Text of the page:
The New Testament presents a multifaceted concept of faith. Personal faith may be placed in doctrines, in words spoken, or in persons. With the arrival of Christ on the scene of redemptive history, faith leading to salvation becomes a dominant focus on the pages of the New Testament.
Believing assent emerges as a clearly prominent theme in the New Testament witness. For example, when Jesus heals the ill son of an official, he says, "Go; your son will live"; in response, "the man believed the word that Jesus spoke to him and went on his way" (John 4:50). The official went beyond assenting to Christ's promissory exhortation by immediately trusting (taking) him at his word, even before he could get home to lay eyes on his miraculously healed son.
In the case of the Roman centurion, we have an example of such remarkable faith in Christ's ability and power to heal that even Jesus marveled when the centurion affirmed that just a word would heal his paralyzed servant who was not with him (Matt. 8:5-13). Like Abraham, the centurion had faith in what God was able to do.
Sometimes the New Testament highlights an explicitly soteriological element in connection with faith. For example, Paul informs the Thessalonians that they were beloved by the Lord because the Father chose them to salvation "through sanctification by the Spirit and belief in the truth" (2 Thess. 2:13). This same faith trusts in the "powerful working of God" (Col. 2:12).
While we are to believe the truth, the predominant New Testament focus is believing on a person — namely, Christ Jesus — and his work. Thomas Watson exclaims, "The promise is but the cabinet, Christ is the jewel in it which faith embraces."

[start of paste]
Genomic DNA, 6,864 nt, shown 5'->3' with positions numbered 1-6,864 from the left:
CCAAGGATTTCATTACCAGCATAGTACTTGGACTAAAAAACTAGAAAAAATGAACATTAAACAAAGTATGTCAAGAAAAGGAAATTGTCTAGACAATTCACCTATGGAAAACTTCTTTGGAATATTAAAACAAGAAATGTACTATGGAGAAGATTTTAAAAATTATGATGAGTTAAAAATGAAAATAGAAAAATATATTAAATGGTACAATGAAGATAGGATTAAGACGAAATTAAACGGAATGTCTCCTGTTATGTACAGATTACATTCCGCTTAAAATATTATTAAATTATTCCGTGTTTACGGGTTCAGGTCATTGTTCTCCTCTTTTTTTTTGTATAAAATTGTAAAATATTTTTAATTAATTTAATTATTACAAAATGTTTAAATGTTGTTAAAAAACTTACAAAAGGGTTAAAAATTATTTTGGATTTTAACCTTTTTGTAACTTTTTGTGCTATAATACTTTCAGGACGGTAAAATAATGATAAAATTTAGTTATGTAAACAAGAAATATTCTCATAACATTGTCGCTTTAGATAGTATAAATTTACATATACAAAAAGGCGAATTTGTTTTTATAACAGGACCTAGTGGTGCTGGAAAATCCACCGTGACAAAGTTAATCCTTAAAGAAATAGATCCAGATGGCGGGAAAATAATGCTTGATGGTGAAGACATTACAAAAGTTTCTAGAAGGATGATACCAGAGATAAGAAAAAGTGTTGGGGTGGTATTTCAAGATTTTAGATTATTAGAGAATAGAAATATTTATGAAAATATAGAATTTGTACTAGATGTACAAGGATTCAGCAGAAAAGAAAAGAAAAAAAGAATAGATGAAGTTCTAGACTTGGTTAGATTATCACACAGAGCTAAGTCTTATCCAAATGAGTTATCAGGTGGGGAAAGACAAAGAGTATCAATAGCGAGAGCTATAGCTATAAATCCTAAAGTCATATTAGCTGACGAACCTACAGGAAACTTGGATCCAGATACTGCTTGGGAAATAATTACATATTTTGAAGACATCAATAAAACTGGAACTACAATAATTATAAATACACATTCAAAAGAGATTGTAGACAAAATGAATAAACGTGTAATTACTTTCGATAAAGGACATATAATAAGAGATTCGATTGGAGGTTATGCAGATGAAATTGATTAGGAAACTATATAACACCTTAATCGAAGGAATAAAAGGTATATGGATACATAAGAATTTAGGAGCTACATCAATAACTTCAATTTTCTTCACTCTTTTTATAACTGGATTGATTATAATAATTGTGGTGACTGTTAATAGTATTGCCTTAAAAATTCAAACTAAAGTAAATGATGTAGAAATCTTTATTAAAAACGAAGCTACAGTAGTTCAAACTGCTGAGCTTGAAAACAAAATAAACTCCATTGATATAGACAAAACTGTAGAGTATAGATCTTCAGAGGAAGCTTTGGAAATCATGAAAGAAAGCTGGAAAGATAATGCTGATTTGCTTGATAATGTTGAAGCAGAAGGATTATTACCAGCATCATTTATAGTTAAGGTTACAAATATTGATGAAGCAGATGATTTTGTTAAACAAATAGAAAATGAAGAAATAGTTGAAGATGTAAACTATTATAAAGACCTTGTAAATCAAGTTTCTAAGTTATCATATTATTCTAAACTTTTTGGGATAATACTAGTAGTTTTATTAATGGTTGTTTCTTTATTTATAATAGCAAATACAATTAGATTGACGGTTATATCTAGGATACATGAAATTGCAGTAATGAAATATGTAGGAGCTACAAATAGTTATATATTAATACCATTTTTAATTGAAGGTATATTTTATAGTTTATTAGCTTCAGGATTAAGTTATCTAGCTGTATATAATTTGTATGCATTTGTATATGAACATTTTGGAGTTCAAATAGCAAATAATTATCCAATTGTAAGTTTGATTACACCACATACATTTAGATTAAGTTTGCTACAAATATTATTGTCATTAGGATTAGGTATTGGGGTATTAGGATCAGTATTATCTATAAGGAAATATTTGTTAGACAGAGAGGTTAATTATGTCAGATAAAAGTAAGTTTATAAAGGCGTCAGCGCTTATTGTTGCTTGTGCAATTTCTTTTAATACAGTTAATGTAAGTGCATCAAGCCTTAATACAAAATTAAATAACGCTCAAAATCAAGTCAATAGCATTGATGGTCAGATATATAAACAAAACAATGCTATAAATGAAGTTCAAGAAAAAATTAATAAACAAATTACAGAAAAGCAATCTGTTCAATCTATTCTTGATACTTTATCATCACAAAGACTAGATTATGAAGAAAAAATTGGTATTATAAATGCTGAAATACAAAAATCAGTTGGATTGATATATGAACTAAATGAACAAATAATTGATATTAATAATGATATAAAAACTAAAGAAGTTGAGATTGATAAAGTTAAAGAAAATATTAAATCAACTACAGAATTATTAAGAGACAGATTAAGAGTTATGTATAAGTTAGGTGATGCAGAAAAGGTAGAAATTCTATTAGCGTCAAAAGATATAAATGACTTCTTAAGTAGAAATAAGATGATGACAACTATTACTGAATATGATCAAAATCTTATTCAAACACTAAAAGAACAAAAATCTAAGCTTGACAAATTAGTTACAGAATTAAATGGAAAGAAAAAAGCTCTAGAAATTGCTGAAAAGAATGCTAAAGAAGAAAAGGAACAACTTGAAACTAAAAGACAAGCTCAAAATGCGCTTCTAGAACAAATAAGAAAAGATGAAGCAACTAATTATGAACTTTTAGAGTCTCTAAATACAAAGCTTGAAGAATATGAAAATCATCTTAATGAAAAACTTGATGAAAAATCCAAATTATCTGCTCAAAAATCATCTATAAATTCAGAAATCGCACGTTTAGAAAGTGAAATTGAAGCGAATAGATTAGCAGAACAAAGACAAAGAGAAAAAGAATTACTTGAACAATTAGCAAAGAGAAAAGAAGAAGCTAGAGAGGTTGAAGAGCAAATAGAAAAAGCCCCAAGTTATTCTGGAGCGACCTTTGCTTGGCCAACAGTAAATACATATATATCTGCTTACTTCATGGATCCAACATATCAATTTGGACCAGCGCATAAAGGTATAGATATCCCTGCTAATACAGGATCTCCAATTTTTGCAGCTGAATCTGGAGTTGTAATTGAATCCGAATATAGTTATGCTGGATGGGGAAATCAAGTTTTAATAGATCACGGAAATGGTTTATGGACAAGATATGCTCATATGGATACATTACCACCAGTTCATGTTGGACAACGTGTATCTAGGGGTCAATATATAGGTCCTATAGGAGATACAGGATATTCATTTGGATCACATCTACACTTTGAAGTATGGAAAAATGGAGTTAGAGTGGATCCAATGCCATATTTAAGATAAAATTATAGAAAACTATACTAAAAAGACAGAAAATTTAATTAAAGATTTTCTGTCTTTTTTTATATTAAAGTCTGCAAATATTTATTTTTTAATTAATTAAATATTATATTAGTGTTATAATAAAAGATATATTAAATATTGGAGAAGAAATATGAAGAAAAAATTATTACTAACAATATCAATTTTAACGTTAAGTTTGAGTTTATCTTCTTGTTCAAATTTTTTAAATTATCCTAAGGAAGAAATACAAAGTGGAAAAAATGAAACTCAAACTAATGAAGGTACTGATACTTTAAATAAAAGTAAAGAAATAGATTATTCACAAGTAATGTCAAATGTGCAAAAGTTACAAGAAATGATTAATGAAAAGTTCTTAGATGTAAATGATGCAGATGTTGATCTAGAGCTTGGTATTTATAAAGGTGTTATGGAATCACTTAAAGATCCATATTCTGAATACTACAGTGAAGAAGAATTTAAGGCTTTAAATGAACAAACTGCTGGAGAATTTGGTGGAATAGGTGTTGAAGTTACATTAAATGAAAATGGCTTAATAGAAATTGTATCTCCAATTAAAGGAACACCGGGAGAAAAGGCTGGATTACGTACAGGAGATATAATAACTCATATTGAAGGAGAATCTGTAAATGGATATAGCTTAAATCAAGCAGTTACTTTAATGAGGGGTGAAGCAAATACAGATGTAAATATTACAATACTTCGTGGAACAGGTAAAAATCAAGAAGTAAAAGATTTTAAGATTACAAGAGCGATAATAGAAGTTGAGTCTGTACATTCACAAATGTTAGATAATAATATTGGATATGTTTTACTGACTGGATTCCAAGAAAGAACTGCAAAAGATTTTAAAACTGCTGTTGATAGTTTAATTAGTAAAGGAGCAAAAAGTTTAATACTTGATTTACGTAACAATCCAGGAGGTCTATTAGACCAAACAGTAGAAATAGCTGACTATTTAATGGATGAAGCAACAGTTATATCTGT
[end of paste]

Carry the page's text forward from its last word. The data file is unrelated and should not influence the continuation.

Jesus is the one "whom God put forward as a propitiation by his blood, to be received by faith" (Rom. 3:25). We are to place our faith in Christ, who satisfies the wrath of God hanging over our heads. This point is exemplified in John 3:18: "Whoever believes in him is not condemned, but whoever does not believe is condemned already, because he has not believed in the name of the only Son of God." Christ himself is the ground of our faith: "For in Christ Jesus you are all sons of God, through faith" (Gal. 3:26). Elsewhere Paul speaks to the Ephesians of their "faith in the Lord Jesus" (Eph. 1:15; cf. Col. 1:4; 1 Tim. 1:14; 2 Tim. 1:13).
When we believe on Christ, we also trust in God as the object of our faith. As Christ says in the Upper Room Discourse, "Let not your hearts be troubled. Believe in God; believe also in me" (John 14:1). Elsewhere Christ declares, "Truly, truly, I say to you, whoever hears my word and believes him who sent me has eternal life. He does not come into judgment, but has passed from death to life" (John 5:24). Since God works through Christ by his Spirit, believing in Jesus takes us to God, and trusting in him means believing in the one he sent to save us from our peril and damnation. Christ's authority and power are gifts given to him from above, which means we trust in what God is able to do through his Son. Denying Christ means rejecting the Father and vice versa (John 10:22–30).